We saw your brilliant comic timing in The Barber of Seville, but we’ll see a different side of you onstage in this Don Giovanni. Do you prefer doing serious roles, or comedy?
Having the opportunity to sing the Sergeant in The Barber of Seville proved to me that there are no small roles. It was a surprise to me how much of an impact a role with a total of 3 sentences could have on a production, and getting to add to the humor of the show was so much fun! I don't think I can decide whether I prefer comic or serious roles, but what I love about both is exploring the physical language that comes along with them. It's always exciting for me to play with body language, posture, and the way my character might interact with the other characters on stage, based on their personality and their text. The wonderful thing is that it is possible to do this with either comic or serious, and "small" or "large" roles.
You’re playing two very different roles in this production, as happened at the first performances in 1787. Do you have to concentrate on singing them differently? Which is your favorite?
I have to say, first off, that it's been a great experience working on the 1787 "Vienna Version" of this show. Having one person sing both the Commendatore and Masetto is not the only interesting difference; there are also some great musical additions to the most commonly performed score, as well as some well-known passages that are left out. As for concentrating on the singing of the two different roles, yes, I have had to approach each one in a slightly different way. I think many of us have a specific sound that we want to hear from the Commendatore and personally I've had to concentrate on just singing it like Adrian and not trying to mimic a bigger, older, or darker sounding voice. I want the Commendatore's sound to be commanding and dark, but at the same time I have to focus on singing the role in a healthy way for me, so I hope that I can do justice to Mozart's intended sound of the character. Masetto is definitely a better fit for my voice right now. Although the roles have about the same range, Masetto requires more vocal flexibility and is more rhythmically and dynamically varied, where the Commendatore has, for the most part, longer sustained lines and a mostly forte dynamic. I like performing both of these roles (I mean, who doesn't like the Commendatore Scene in the Second Act Finale? It's one of the most famous and dramatic scenes in opera...), but overall Masetto is a better fit for me.
We hear you’ll be singing the title character in Don Giovanni soon. Tell us a little about that, and about your vocal range—are you a bass, a bass-baritone, a baritone, or all of the above?
This summer I will be returning to the Opera Theatre of St. Louis as a Gerdine Young Artist and will be covering the role of Don Giovanni, which opens their season in late May. I describe myself as a bass-baritone, because of the color and range of my voice. I don't have the appropriate color or size of voice for most bass roles and my range isn't quite high enough for many of the higher baritone roles, so I fall into this middle category that we call bass-baritone. Although Masetto, Commendatore and Giovanni are all very different roles dramatically, they have very similar vocal ranges. It is fairly common for a lower male voice to work on Giovanni, Masetto and Leporello, though the Commendatore is often reserved for a basso profundo. It's an exciting opportunity to get to sing three of the low-voice roles in Don Giovanni within a few months and I can't wait for the chance to sing the fourth, Leporello!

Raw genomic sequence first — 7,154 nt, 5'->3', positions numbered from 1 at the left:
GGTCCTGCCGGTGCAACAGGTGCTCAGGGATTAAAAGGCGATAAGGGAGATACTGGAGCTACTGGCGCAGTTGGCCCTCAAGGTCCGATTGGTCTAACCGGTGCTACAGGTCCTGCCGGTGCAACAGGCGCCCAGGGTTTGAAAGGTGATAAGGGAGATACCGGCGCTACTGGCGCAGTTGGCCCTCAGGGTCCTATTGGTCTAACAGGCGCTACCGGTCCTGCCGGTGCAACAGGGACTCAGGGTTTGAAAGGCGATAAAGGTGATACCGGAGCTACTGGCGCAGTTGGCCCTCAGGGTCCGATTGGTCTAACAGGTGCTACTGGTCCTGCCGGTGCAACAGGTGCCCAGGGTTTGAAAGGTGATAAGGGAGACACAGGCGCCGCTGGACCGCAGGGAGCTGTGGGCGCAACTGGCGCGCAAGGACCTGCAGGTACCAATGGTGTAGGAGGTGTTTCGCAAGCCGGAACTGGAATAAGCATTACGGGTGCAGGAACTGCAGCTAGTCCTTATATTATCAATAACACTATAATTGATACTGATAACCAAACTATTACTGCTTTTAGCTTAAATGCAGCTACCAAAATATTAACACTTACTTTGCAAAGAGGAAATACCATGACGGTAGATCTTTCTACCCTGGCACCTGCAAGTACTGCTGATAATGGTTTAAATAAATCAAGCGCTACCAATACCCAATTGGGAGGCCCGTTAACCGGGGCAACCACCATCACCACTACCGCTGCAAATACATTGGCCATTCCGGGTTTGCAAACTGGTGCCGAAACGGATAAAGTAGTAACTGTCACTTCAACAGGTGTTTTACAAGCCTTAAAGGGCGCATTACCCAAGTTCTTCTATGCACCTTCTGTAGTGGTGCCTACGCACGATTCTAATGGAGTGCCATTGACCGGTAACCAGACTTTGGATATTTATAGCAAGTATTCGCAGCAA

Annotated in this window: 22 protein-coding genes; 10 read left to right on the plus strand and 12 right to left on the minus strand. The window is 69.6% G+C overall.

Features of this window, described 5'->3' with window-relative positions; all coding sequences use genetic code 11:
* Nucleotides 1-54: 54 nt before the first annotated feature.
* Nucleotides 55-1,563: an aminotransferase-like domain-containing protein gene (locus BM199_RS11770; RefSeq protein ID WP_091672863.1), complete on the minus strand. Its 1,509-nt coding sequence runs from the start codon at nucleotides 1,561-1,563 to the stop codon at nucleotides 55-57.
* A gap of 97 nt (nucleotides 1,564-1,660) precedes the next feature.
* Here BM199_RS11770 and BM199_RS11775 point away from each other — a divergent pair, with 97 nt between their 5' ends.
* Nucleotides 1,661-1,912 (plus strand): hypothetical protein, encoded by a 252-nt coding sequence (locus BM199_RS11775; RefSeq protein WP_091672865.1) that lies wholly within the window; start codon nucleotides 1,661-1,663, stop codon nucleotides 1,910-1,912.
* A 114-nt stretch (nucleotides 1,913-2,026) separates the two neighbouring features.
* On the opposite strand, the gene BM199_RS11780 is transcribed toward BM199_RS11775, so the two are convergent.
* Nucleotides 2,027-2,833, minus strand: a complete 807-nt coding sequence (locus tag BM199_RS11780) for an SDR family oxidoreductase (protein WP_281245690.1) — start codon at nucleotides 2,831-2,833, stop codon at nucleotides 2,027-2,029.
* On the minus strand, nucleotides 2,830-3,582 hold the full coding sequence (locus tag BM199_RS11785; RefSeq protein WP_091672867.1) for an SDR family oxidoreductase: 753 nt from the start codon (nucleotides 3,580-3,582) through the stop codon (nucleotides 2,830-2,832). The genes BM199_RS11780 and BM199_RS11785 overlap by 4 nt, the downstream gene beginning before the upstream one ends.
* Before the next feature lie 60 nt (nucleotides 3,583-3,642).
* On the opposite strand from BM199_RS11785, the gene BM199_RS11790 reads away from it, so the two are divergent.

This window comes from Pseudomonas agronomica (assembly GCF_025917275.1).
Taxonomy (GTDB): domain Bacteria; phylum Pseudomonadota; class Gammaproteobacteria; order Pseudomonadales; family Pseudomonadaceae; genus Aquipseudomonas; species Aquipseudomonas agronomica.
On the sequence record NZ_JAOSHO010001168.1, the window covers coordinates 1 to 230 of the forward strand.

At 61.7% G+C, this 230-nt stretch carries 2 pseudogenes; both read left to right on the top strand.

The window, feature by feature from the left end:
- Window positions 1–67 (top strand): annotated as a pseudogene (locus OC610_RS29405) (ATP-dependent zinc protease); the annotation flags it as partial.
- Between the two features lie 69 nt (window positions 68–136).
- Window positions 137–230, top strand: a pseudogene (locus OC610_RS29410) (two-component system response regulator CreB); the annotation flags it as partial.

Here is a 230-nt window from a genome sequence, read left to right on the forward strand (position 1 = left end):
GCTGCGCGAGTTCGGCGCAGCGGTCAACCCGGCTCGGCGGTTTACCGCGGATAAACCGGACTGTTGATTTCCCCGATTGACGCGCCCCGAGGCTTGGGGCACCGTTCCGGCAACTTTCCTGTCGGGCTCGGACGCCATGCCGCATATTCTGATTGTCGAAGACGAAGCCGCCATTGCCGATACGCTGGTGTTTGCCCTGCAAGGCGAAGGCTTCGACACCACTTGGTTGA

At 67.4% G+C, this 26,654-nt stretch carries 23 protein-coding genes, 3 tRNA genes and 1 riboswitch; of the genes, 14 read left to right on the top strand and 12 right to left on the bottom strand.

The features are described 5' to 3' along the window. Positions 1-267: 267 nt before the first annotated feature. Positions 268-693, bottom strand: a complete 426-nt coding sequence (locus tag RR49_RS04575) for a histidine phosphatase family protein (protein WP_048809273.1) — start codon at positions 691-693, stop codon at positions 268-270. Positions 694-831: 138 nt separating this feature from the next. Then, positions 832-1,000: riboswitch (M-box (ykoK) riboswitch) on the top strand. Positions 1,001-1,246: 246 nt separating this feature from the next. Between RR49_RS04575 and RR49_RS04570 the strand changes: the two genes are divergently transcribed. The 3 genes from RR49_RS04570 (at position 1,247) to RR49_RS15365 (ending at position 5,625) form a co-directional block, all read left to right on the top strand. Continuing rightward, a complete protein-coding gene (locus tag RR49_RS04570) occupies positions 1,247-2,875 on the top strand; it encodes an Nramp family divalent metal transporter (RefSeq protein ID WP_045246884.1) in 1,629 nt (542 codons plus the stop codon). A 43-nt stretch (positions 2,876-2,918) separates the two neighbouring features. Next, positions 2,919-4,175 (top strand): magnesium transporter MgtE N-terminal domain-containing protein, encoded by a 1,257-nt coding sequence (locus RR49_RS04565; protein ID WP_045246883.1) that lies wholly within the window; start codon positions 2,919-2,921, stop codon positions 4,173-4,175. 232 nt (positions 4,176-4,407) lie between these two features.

Do you think Masetto and Zerlina will live happily ever after?
This will be my second time performing Masetto and here the relationship between Zerlina and Masetto is slightly different than my previous experience. In this production I feel their relationship is being portrayed more realistically, more true to life, in that we don't end the show in such a "happy-go-lucky" way. The characters have a slightly explosive relationship with extreme ups and downs, but I do feel that they love each other deeply and will surely stay together after this portion of their story ends.
What keeps you busy when you aren’t onstage?
Currently, when I'm not on stage, I have been preparing three new roles for this upcomming summer. As I mentioned previously, I will be covering Don Giovanni at the Opera Theatre of St. Louis, and I am also working on Bottom from A Midsummer Night's Dream and Bernardo from West Side Story, both of which I will be performing with the Aspen Opera Theater. When I'm not working on music there are a number of things that I enjoy doing. I've made some really great friends during my time in Seattle and I often spend time with them when our schedules allow; usually cooking, going out to great Happy Hours, and even doing karaoke from time to time. I'm also a movie and TV lover, and am currently addicted to Battlestar Galactica (thank you to Andrew Stenson and Eric Neuville, two fellow Young Artists, for getting me hooked). What I like to do most though is take advantage of those few nice days that we get in Seattle. If the sun is out then I definitely try to be outdoors as much as possible, whether it's going for a bike ride or just taking a long walk. This city is beautiful when the sun is shining!